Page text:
Question from a Texan Textbook

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Re: Question from a Texan Textbook

#61  Postby Evolving » Sep 10, 2015 3:23 pm

That doesn't cover the negative rationals, but that's the idea anyhow!
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Re: Question from a Texan Textbook

#62  Postby The Plc » Sep 10, 2015 3:33 pm

scott1328 wrote:The real numbers are defined in terms of Dedekind cuts.


Worth a mention to add that they are also the rigorous completion of the rational numbers. That is, a space X containing a subspace Y that isometric 'distance-preserving' to the rational numbers, such that each Cauchy sequence (a sequence in which the distance between the points can be made arbitrarily small) in X converges to point within X.

Nicko, you have defined a one-to-one correspondence between the positive integers and a subset of the rationals, the rationals of the form {1/n}. But the question is: is there no one-to-one correspondence between the positive integers and the entire set of rationals? The question is of course, yes.

Although, note, it is a fact that the countable union of countable sets is countable. It is possible to prove from this that the rational numbers are countable by observing that the rationals are countable union of the sets of the kind you just described.
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Re: Question from a Texan Textbook

#63  Postby The Plc » Sep 10, 2015 3:39 pm

The_Metatron wrote:What the blue fuck is "onto correspondence"?


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Suppose that we have two sets X and Y and a function f defining a correspondence between them. f is surjective if for each and every point y of the set Y, there exists a point x of the set X such that f corresponds x with y.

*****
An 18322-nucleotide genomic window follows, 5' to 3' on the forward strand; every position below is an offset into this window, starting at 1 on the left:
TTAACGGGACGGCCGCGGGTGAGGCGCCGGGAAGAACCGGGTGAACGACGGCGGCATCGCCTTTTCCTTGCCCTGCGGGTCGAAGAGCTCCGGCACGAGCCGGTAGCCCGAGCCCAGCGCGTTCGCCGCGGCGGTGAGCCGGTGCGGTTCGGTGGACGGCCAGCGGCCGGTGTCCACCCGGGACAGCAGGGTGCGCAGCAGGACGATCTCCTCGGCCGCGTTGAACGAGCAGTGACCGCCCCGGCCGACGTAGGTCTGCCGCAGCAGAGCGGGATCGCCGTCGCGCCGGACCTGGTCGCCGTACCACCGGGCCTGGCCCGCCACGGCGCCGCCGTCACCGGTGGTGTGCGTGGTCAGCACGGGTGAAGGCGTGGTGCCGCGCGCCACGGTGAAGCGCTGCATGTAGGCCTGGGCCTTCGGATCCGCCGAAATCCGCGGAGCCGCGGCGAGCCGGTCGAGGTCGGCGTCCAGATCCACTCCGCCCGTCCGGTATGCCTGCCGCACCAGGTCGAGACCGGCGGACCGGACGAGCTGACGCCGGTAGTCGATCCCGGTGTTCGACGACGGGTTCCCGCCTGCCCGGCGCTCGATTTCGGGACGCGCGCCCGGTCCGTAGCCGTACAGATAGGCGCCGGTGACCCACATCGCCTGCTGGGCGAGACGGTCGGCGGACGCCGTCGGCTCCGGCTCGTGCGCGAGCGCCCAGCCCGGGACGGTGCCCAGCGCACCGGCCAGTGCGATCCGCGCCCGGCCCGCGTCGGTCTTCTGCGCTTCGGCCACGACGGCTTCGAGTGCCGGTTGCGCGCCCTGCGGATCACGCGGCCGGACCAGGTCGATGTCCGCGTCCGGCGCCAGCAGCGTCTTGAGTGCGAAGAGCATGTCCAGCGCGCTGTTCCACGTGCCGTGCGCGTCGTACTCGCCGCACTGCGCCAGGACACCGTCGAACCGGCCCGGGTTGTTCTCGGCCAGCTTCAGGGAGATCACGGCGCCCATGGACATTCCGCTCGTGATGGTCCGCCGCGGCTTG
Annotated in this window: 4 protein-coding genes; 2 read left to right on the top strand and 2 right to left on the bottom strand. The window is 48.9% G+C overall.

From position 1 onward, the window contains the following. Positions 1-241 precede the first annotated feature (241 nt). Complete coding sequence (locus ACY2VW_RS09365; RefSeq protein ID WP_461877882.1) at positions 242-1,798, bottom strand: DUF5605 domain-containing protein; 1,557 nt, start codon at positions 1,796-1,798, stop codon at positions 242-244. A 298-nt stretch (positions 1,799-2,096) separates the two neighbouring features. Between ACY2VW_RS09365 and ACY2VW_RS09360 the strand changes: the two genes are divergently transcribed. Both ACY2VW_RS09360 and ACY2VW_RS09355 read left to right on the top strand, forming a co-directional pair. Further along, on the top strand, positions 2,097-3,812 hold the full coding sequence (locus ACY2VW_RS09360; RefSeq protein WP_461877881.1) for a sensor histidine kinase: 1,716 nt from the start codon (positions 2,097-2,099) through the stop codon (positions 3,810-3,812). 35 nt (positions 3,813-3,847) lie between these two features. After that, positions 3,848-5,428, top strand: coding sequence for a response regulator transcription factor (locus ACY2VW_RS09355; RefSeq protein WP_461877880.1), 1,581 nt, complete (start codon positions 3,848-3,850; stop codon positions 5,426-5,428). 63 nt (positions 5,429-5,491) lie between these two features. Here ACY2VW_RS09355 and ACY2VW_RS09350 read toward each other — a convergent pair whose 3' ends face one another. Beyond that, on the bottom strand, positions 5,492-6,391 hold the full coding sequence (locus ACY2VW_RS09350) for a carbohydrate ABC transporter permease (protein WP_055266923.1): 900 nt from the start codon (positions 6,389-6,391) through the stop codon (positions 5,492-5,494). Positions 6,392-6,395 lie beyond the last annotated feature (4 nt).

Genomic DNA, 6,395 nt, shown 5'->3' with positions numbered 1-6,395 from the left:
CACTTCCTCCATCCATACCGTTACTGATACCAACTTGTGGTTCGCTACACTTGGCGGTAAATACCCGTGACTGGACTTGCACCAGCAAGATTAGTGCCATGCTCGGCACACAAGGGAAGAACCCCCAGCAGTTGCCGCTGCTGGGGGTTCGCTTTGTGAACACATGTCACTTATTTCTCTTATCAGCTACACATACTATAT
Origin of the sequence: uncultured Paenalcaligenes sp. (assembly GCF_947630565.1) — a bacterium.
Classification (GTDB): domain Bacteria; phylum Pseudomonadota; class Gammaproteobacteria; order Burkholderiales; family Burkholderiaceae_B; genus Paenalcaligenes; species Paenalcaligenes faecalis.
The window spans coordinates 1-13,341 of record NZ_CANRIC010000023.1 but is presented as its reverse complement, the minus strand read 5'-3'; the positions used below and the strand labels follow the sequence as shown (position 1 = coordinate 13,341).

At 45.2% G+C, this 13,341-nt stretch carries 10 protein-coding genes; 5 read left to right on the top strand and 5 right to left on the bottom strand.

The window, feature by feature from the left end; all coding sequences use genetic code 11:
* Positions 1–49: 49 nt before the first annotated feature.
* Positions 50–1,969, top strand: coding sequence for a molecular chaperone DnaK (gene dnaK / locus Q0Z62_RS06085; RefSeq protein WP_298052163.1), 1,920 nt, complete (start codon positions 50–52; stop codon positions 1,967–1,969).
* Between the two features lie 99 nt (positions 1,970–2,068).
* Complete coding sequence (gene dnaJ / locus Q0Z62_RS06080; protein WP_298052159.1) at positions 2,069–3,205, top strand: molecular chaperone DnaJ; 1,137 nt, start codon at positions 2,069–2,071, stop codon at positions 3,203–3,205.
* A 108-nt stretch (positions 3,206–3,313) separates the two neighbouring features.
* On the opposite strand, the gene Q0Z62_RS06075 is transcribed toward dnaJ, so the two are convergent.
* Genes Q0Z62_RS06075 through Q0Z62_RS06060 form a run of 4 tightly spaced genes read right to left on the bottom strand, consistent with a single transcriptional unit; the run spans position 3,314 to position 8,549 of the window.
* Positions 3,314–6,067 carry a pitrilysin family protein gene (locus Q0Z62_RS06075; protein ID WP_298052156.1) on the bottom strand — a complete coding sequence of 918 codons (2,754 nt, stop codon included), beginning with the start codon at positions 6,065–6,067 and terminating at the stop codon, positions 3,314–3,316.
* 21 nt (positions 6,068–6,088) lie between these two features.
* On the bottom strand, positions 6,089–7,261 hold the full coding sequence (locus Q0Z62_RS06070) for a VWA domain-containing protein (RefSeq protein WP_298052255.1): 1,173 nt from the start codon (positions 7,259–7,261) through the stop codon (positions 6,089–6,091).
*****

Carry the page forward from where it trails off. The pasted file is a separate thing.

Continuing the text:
So for simple example, in considering only functions sending the reals to the reals , the function f(x)=x^2 is not surjective, since no negative real is the square of a real number.
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Re: Question from a Texan Textbook

#64  Postby scott1328 » Sep 10, 2015 4:55 pm

I challenge the assertion that non-computable reals contain any information whatsoever, they cannot even be approximated. So exactly how much information is in a string of digits that cannot be written down? Do they exist. Yes. As abstractions. Numbers only exist as abstractions.
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Re: Question from a Texan Textbook

#65  Postby crank » Sep 10, 2015 6:07 pm

scott1328 wrote:I challenge the assertion that non-computable reals contain any information whatsoever, they cannot even be approximated. So exactly how much information is in a string of digits that cannot be written down? Do they exist. Yes. As abstractions. Numbers only exist as abstractions.

Any string of digits is information. An infinite string contains infinite information. It's known exactly how much information is in a string of digits. Convert to binary, #digits is #bits of information. This is why I keep saying 'incompressible'. The value of pi isn't, you can specify pi with a very few bits, like the ascii for 'pi'. If there is redundancy in the string, there will be fewer bits. So you understand how '2' isn't real? That you can't count discreet objects with reals?
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Re: Question from a Texan Textbook

#66  Postby scott1328 » Sep 10, 2015 7:54 pm

crank wrote:
scott1328 wrote:I challenge the assertion that non-computable reals contain any information whatsoever, they cannot even be approximated. So exactly how much information is in a string of digits that cannot be written down? Do they exist. Yes. As abstractions. Numbers only exist as abstractions.

Any string of digits is information. An infinite string contains infinite information. It's known exactly how much information is in a string of digits. Convert to binary, #digits is #bits of information. This is why I keep saying 'incompressible'. The value of pi isn't, you can specify pi with a very few bits, like the ascii for 'pi'. If there is redundancy in the string, there will be fewer bits. So you understand how '2' isn't real? That you can't count discreet objects with reals?

Pi is compressible. It can be represented by the program that calculates it. which is far from infinite. A non-computable number has no information because you cannot express its digits at all.
And yes for the fucking 17th time 2 is a real number and yes you can count discrete objects with real numbers.
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Re: Question from a Texan Textbook

#67  Postby crank » Sep 10, 2015 9:30 pm

scott1328 wrote:
crank wrote: